Starting a copywriting business? Here’s a suggestion on where to begin.

This question came up in a copywriting community I’m part of.

‘I’m a total fledgling…I find I get overwhelmed with where to start. What first? Create a web page? Facebook/IG page? Get a proposal and start canvassing?

What would be your advice on the first step?’

Posted by Karina McDonald

Feelings of overwhelm are completely normal. There’s a lot of great advice out there. Including some of the tips Karina got back from the community, such as:

  • Working out your target audience and niche
  • Launch a one-page website
  • Print business card
  • Write an elevator pitch
  • Buy templates
  • Decide your rates
  • Create your services.

While these are all worthy starting points which need tackling sooner or later, I think there’s an even simpler first step to getting your copywriting business off the ground.

Tell people you’re starting a copywriting business

That’s it.

Tell people you’re starting a copywriter business and take it from there.

While all the above suggestions are great, if you’re so box-fresh that you have no idea what copy you enjoy writing and for whom, how can you do any of the other stuff effectively?

I’m all for cannonballing into the deep end and learning on the job.  

So tell people you’re a copywriter.

Let family, friends, past workmates and employers know that you’re setting up shop. You’d be amazed at what first little nibbles crop up.

Getting the word out

There are loads of ways to let the cat out of the bag. When I started my freelance business here in Australia, I posted on my personal Facebook page. It simply said, “Hey, I’m setting up as a freelance copywriter. I know a few of you have small businesses or employers with websites. Please keep me in mind if any writing stuff comes up.”

I also told friends and family in face to face in conversations. Even if they didn’t need my services, they were passing it on to other folks who might. And because they’re your family and friends, they do a lovely job of making you sound as amazing as you are.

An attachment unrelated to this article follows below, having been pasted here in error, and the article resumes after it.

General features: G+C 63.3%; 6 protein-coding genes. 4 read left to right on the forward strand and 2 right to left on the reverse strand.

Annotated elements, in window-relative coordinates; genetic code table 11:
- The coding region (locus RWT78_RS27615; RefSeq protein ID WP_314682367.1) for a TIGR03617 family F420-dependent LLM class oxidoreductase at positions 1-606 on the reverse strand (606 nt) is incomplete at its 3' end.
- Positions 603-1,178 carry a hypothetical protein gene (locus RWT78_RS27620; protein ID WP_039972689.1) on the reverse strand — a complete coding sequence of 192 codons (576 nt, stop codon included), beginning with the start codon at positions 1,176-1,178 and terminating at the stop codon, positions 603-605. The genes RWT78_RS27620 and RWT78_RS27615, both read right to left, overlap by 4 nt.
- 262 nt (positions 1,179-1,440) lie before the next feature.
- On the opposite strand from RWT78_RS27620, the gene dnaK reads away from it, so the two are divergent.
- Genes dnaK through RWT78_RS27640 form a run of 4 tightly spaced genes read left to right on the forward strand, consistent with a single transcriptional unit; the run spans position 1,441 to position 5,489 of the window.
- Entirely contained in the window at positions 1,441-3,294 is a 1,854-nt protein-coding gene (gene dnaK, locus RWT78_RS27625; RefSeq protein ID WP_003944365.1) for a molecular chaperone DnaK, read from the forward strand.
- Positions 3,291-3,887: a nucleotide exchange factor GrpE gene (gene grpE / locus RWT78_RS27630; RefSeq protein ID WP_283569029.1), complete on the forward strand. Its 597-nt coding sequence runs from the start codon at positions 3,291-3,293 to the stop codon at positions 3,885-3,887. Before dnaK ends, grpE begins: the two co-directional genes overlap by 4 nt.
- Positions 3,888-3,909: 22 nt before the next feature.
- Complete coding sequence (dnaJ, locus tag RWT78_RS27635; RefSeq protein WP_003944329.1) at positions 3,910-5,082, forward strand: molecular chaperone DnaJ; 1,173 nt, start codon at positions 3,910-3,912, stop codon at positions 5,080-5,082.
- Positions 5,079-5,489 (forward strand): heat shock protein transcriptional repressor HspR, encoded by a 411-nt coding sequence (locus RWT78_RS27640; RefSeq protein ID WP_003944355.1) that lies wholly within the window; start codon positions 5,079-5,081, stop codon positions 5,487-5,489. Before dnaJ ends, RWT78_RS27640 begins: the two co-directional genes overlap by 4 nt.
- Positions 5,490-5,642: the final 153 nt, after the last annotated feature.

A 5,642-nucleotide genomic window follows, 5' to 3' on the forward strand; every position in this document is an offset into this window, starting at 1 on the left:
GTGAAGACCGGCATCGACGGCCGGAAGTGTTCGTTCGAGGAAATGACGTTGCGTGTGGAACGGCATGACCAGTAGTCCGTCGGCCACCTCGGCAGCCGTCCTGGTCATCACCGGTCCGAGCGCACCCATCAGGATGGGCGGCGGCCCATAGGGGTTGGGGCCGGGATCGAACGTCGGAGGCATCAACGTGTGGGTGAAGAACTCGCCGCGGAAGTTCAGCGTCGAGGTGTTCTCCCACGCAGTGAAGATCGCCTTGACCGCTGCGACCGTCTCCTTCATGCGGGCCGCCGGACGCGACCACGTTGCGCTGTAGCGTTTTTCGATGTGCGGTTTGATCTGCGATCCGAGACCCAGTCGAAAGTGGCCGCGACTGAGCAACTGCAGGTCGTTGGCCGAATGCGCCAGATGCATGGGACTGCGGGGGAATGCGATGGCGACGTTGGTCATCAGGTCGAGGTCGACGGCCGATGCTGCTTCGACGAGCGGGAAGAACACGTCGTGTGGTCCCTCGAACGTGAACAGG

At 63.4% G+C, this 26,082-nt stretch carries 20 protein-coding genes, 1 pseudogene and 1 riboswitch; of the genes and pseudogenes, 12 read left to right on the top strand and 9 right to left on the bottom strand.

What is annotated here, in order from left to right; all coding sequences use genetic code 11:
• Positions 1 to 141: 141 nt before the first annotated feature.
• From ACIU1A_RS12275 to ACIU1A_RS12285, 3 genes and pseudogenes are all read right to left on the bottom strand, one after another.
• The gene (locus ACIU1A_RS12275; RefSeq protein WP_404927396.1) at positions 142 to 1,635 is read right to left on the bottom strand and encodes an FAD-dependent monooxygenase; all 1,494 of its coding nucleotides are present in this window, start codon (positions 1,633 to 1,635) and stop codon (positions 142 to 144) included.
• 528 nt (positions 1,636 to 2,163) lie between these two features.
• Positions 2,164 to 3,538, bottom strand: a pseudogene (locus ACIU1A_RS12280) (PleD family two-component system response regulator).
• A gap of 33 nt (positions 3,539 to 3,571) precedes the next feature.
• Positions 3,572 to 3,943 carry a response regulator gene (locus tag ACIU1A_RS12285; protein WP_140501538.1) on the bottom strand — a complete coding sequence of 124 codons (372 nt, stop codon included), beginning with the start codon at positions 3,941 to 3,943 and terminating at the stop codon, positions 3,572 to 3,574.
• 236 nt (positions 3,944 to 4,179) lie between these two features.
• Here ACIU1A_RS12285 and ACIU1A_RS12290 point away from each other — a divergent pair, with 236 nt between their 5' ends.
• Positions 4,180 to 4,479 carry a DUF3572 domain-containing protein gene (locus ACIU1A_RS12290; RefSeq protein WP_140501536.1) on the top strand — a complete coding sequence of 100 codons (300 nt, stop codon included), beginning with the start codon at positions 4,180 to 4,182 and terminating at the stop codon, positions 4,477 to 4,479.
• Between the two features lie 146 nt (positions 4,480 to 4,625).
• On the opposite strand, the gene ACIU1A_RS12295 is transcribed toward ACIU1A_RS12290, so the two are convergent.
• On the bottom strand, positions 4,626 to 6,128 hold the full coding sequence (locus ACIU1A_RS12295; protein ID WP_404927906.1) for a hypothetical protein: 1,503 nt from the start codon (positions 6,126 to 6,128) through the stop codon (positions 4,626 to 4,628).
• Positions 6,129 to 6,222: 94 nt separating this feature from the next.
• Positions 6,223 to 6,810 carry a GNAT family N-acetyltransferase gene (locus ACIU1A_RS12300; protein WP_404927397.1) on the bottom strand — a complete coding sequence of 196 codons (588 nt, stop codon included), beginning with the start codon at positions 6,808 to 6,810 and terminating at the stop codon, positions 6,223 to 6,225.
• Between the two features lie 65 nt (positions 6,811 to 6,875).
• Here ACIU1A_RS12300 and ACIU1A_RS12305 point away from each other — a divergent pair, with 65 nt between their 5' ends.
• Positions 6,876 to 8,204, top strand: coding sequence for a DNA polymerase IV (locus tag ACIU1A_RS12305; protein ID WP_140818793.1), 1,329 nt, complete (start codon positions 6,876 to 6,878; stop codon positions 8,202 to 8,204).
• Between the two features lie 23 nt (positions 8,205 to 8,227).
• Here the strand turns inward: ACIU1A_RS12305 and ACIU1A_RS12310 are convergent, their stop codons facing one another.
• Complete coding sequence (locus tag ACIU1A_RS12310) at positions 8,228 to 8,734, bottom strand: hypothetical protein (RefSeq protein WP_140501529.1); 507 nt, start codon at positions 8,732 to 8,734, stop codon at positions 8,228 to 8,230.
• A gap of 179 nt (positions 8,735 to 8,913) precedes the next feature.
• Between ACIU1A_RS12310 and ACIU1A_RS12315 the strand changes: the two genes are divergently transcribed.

Doing these two simple things scored me a gig with Asahi and ongoing work with Keppel Dental.

When contacting past employers and workmates I was a little more formal. I also only contacted folks I was on really good terms with. The message I sent went along the lines of:

Hey [NAME],

Hope business is going well? Just wanted to let you know I’ve set up my own copywriting business offering website copy, blog articles, emails and some press releases.

[I then personalised the messages, add in something I knew about the organisation that shows how my business services would be useful to them.]

Please keep me in mind if this service is of use to you in the coming months. Would be great to work together again.



This got me a bit of work with Harmony — who I’d worked in house with — and TotallyMoney, a new client who still send me work.

Have the belief you’re ready to handle clients

Asking for work may have you wondering how you’re going to deal with clients before you feel ready. But you are ready.

If you’re ready to start a business, you’re ready for clients. And the beauty of starting with friends, family and people you’ve worked with before is they’re aware of your current situation. They’re more likely to be understanding if stuff doesn’t go according to plan or there are a few creases in your processes.

These are valuable chances to learn with people who are on your side and clearly want to help you get your business rolling. Plus, on the job experience is a practical way of seeing exactly what business or technical writing skills you should spend time refining.


A start point that’s comfortable and easy for you

Although I’m all for getting stuck in, I appreciate this approach may not be for everyone. Honestly, there are a million and one starting points when it comes to getting a business off the ground. Everyone prioritises a little differently.

For some getting clients and money ASAP is the number one must-do. For others, doing this sounds impossible without having their house in order.

The copywriter I’m (kinda) mentoring, before entertaining the idea of clients knew she wanted to decide what copy she might enjoy writing. Focusing on researching that was her starting point.

Also, a great thing for totally box-fresh copywriters is maybe joining a copywriting community, like The Clever Copywriting School. Kate Toon has put together a great new copywriter checklist for members, which is a really clear and methodical list that’ll help you get set up. (Not an affiliate link BTW, but I am a member of the community and think it’s great.)

Ultimately, you gotta pick a start point you’re comfortable with and that’s achievable. 

If you want a hand or have any questions about starting a copywriting business, feel free to drop me a line. The door’s always open. 


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